RELEASE: CAP Report Examines State Education Waiver Applications
Washington, D.C. — Today, a new report from the Center for American Progress provides a first look at applications from 11 states to waive requirements of the No Child Left Behind Act. In September, President Barack Obama announced that he will offer states relief from some requirements of No Child Left Behind since Congress has yet to revise the law. In exchange for increased flexibility, states are required to make specific reforms. The administration has been clear that it wants states to engage in “ambitious but achievable” reforms rather than merely asking for a pass from the law.
The report released today, titled "No Child Left Behind Waiver Applications: Are they Ambitious and Achievable?", outlines what states must submit in their applications and summarizes key elements of what states proposed. In addition to examining how ambitious and achievable their accountability and evaluation proposals were, the report identifies the strengths, weaknesses, and questions left unanswered in each of the states’ applications. Although the report does not use a strict rubric to evaluate the proposals, it does rank each state’s application in one of the three following categories:
- "Stand out" applications: Applications from Massachusetts and Tennessee stood out from the rest for their clear goals and ready-to-implement evaluation systems.
- "Middle of the pack" applications: Applications from Colorado, Florida, Indiana, Minnesota, and New Mexico had some positives, but also some negatives.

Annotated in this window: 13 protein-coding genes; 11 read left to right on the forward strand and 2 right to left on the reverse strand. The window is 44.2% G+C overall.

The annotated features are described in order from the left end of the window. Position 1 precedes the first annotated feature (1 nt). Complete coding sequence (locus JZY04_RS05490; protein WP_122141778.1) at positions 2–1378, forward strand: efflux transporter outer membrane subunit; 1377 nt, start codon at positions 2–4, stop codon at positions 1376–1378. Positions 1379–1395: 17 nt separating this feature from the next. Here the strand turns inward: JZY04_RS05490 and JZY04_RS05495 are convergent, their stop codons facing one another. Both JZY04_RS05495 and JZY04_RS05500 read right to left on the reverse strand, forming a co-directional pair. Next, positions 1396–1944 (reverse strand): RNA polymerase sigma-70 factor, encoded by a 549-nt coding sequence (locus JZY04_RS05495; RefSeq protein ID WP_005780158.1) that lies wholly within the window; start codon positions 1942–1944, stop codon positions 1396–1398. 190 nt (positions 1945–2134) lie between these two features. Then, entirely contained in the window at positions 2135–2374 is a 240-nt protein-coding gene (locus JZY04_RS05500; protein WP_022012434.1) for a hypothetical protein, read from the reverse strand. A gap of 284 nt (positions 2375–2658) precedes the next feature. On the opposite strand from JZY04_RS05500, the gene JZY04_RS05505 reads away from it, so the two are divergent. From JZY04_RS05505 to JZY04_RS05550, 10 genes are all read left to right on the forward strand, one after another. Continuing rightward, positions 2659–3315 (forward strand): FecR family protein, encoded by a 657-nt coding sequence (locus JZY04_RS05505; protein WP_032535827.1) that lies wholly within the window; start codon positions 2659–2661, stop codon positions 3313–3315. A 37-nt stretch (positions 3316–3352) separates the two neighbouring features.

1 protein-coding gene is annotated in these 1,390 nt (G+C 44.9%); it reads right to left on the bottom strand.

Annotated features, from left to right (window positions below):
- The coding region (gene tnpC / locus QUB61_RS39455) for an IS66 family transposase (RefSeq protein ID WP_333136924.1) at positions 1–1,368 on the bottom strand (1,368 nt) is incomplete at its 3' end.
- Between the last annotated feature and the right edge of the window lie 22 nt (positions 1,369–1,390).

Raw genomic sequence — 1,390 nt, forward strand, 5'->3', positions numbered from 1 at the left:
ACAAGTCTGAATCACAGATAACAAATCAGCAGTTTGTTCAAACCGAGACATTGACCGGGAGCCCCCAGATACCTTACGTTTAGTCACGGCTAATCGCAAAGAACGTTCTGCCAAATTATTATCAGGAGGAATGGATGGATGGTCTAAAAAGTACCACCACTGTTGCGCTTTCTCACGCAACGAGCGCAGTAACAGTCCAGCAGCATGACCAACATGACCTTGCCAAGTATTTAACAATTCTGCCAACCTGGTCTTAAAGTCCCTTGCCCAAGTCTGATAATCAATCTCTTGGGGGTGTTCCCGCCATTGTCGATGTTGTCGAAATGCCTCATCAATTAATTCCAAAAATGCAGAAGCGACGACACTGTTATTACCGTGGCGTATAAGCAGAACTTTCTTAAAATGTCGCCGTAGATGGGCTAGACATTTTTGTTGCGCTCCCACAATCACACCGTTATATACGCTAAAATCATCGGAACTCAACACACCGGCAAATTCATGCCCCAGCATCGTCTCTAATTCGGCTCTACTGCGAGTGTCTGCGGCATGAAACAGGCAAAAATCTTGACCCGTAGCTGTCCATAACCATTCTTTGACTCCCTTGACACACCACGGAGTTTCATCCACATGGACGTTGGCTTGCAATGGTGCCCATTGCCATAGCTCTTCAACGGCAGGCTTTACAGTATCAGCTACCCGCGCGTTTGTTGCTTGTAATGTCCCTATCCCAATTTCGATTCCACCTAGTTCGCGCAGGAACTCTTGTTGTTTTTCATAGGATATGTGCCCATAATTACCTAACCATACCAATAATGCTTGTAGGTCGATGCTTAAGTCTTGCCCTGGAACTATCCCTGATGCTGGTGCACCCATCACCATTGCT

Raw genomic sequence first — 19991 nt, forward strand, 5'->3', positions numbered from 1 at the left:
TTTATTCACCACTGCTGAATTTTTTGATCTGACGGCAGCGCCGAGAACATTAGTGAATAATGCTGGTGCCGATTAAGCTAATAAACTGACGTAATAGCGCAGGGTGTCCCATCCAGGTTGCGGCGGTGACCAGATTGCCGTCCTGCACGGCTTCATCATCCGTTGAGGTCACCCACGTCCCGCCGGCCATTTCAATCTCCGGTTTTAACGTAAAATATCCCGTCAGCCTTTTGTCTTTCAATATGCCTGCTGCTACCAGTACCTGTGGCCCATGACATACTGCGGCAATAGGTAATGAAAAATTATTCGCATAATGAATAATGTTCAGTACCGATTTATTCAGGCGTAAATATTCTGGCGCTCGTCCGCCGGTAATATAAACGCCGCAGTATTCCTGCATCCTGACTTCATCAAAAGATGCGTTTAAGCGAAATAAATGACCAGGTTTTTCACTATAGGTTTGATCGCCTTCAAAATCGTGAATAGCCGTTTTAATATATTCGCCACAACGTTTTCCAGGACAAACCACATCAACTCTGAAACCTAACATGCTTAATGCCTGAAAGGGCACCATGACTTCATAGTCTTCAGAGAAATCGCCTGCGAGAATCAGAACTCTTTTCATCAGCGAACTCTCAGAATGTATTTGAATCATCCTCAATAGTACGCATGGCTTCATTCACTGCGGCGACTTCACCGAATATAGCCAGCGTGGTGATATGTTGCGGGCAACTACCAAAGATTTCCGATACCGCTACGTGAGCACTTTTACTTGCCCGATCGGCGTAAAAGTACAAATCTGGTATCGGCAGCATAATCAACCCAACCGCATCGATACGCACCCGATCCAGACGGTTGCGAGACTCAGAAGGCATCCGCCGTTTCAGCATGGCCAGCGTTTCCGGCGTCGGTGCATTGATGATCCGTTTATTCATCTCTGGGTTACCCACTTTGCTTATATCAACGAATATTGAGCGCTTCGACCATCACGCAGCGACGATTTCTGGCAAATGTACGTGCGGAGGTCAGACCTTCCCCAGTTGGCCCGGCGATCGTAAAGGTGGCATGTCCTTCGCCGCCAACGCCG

- Applications in need of more detail: Applications from Georgia, Kentucky, New Jersey, and Oklahoma should strengthen their applications by providing more detail before they are approved.
“States are embarking on a huge experiment to reform their accountability and teacher evaluation systems, which will set the tone for the next few years,” said Jeremy Ayers, Senior Education Policy Analyst at the Center for American Progress and author of the report. “Our nation’s students have a lot riding on whether or not these experiments are rigorous, as well as realistic.”
The report concludes with findings that span the applications and provides the following recommendations for the Department of Education:
- Do not rush to approve every application. States are clamoring for relief from federal requirements, but the department should keep the bar high so that states indeed make ambitious reforms.
- Ask for more information. Some states should clarify how they will treat student subgroups in accountability systems, how prepared they are to implement evaluation reforms, and how they plan to reduce administrative burden on districts and schools. None of the 11 states described specific plans for reducing burden.
- Proceed with caution. States have proposed new ways to treat student sub-groups and to rate schools in accountability systems. This could provide better focus for school improvement efforts or divert crucial attention from historically disadvantaged students or key achievement measures. The secretary should carefully distinguish those plans that enhance subgroups and school accountability from those that backtrack.
To speak with the CAP experts on this topic, contact Katie Peters at email@example.com or 202.741.6285.